Why Developers Still Target iOS Ahead Of Android

There potentially is more money to be made developing for Apple's iPhone, even though Android has more users.

Ed Hansberry, Contributor

December 18, 2011

2 Min Read

Android surpassed iOS as the most popular mobile platform earlier this year. Market share for iOS hasn't move up much, if it all, yet Android continues its rise. Common sense suggests that developers would begin focusing initial releases of applications for Google's platform since it has more users. It might not be so simple though.

Google Chairman Eric Schmidt was asked in a conference last week what Google was doing to encourage developers to target Android first instead of iOS. You can see the question and answer starting at about 41:15 into the video. Schmidt replied:

"Six months from now you will say the opposite because ultimately applications vendors are driven by volume and the volume is favored by the open approach that Google is taking. There are literally so many manufacturers who are working so hard to distribute Android phones globally that weather you like [Ice Cream Sandwich] or not ... you will want to develop for that platform and perhaps even first."

As InformationWeek writer Eric Zeman correctly noted in the post, even though Android out-sells and out-activates iOS phones every day, the total number of iOS devices in the wild still outnumbers Android. To Schmidt, though, this is a pure numbers game. Assuming the current sales trend continues, he expects that within six months, Android phones will outnumber iOS phones and developers will change their priorities.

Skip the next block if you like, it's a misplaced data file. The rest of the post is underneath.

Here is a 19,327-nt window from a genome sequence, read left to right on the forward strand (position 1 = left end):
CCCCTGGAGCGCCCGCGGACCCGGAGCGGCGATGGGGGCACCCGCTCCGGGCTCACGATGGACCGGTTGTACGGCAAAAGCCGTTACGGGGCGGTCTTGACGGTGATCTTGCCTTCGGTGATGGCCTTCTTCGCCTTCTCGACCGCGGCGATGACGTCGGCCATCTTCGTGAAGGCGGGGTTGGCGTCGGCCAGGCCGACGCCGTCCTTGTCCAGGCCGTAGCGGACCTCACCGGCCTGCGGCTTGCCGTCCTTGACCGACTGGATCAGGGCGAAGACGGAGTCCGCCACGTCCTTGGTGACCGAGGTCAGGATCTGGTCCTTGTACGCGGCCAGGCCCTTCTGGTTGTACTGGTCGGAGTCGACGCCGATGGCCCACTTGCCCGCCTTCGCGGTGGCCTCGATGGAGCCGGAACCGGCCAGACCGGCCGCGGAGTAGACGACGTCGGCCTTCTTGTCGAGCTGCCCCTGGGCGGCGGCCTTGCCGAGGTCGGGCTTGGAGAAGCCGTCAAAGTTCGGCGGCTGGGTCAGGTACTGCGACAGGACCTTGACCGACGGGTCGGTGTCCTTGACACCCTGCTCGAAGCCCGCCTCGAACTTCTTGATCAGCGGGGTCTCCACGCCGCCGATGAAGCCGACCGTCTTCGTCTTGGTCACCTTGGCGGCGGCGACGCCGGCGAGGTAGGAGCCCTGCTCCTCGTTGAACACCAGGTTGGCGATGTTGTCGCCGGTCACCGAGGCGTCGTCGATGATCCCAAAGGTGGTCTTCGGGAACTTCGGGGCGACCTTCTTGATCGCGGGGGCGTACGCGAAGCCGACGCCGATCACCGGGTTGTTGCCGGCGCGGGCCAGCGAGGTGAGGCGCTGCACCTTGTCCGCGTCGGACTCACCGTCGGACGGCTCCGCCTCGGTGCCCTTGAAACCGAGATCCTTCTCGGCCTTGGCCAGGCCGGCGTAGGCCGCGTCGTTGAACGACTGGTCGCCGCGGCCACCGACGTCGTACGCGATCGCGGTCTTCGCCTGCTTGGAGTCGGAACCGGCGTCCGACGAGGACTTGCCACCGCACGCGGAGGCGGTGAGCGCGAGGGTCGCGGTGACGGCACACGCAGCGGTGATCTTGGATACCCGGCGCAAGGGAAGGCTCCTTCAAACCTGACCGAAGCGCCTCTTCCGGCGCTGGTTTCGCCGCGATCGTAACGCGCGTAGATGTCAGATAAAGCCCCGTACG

Yoni Heisler at isn't convinced. His argument is that it isn't just the number of users, but the type of customers those users are. For the most part, developers are business people. As such, the goal is to maximize revenues while minimizing effort. Targeting iOS today as well as tomorrow is good business sense. Those users tend to be more likely to fork over money for an app, which is why Apple has been able to turn over $3.5 billion dollars back over to developers. Let that number roll around in your head for just a minute.

To enforce his point, Heisler points out that 1.3% of Android apps are paid for, whereas 13.5% of iOS apps are. Assuming that trend holds, it means Android would have to have over 10 times as many devices in use for the developers to be able to look at the market as equal.

When it comes to premium apps at least, I wouldn't expect the current trend of apps becoming available first for iOS devices to change anytime soon.

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